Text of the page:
WHILE torrential rain lashed the ancient walls of Canterbury
Cathedral, and umbrellas were bested by vicious gusts of wind, 26
bishops from across the Anglican Communion gathered to discuss
Since 2004, more than 200 bishops, largely those newly
consecrated, have attended training courses at the cathedral -
about a quarter of all the bishops inthe Communion. On Wednesday
morning, the main session in such a course was led by the Rt Revd
Michael Doe, a former Bishop of Swindon, and, from 2004 to 2011,
general secretary of USPG (now Us).
His was the tricky task of raising difficult issues - such as,
where does power lie in the Communion? - without focusing on the
most obvious source of division. Just a week earlier, the
Archbishops of Canterbury and York had written to all Primates,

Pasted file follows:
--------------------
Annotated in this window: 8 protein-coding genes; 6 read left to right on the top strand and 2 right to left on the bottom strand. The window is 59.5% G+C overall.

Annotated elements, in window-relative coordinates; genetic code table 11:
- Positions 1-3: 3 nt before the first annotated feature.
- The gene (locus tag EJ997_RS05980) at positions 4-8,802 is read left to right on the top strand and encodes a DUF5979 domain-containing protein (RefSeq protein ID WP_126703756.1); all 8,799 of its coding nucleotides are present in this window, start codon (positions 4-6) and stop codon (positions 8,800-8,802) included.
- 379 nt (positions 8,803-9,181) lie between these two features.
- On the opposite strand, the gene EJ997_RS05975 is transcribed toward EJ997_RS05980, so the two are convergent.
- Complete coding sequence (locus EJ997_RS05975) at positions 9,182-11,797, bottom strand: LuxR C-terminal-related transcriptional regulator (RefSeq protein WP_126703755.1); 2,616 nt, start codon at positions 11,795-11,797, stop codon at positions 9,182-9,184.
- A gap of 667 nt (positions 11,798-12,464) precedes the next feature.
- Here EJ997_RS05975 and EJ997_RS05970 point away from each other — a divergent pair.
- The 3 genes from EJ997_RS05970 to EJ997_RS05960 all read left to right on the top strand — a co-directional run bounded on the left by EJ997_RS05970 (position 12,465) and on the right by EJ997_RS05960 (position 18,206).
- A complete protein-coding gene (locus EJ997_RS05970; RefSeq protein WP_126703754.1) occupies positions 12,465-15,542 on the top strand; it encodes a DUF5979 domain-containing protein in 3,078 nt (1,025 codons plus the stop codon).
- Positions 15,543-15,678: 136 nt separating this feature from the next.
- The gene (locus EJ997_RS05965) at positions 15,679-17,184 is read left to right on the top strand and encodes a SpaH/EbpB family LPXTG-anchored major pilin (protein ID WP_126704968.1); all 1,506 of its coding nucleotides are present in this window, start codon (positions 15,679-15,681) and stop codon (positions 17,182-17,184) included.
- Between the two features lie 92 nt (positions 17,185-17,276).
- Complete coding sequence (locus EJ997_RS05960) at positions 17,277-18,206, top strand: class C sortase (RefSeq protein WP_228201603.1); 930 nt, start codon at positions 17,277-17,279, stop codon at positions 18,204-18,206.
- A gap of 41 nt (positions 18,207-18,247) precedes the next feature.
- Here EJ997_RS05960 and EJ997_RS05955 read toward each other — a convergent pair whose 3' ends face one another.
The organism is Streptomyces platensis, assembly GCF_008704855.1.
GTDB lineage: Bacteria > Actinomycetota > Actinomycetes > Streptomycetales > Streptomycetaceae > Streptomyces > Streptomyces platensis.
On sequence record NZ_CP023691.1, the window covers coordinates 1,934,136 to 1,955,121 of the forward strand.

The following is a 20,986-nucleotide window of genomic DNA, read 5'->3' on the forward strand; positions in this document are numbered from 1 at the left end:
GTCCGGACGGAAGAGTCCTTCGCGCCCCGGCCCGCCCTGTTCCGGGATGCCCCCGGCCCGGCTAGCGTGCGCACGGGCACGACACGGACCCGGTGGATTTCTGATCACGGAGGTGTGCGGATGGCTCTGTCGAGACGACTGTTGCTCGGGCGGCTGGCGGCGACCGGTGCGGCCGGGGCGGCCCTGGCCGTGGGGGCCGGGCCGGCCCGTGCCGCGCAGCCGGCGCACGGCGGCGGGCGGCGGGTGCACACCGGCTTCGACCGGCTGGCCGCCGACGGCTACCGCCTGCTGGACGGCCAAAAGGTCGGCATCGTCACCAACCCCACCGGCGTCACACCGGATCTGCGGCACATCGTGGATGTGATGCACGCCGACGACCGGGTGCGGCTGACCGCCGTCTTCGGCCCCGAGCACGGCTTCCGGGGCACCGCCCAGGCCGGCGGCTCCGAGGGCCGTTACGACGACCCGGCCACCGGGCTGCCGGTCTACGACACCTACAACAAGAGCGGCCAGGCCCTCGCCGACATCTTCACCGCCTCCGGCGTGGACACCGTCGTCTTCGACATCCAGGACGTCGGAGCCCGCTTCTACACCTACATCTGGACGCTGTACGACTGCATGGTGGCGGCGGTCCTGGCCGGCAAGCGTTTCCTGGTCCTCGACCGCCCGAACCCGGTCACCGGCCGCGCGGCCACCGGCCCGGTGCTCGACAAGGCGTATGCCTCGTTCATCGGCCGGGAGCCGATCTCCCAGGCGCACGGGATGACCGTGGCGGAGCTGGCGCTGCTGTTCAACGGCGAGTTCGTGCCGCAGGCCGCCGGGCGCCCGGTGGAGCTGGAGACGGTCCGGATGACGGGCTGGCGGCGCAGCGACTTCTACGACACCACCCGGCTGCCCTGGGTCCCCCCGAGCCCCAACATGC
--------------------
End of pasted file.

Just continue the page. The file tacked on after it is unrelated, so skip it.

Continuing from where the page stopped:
reminding them of their commitment to caring for all, regardless of
sexuality (News, 31 January).
Several of those present said they were unaware of that letter.
One spoke of watching from the sidelines as the parties most
engaged in the battle over sexuality fought it out in the
Bishop Doe was frank about the colonial origins of the
Communion, and the conversation was painful for some. One bishop
struggled to contain his emotions when describing how Christianity
had been brought to his country, and its impact on the indigenous
There were difficult questions, too, about the current direction
of power. Were both the liberal and conservative wings of the
Church in North America exercising a "colonial" role? Was "reverse
colonisation" taking place with the rise of the Global South? Who
was telling whom what to do?
Some bishops remained silent throughout the debate, but there
was a good balance of contributions from across the Communion, and
they were gracious even when ex-pressing discontent with the status
As the next Lambeth Conference is still four years away, it was
an opportunity to witness the huge diversity of the Communion - men
and women working in the Arctic, Australia, Myanmar - not ignoring
the subjects that dominate the headlines, but going beyond this to
explore the undercurrents at play.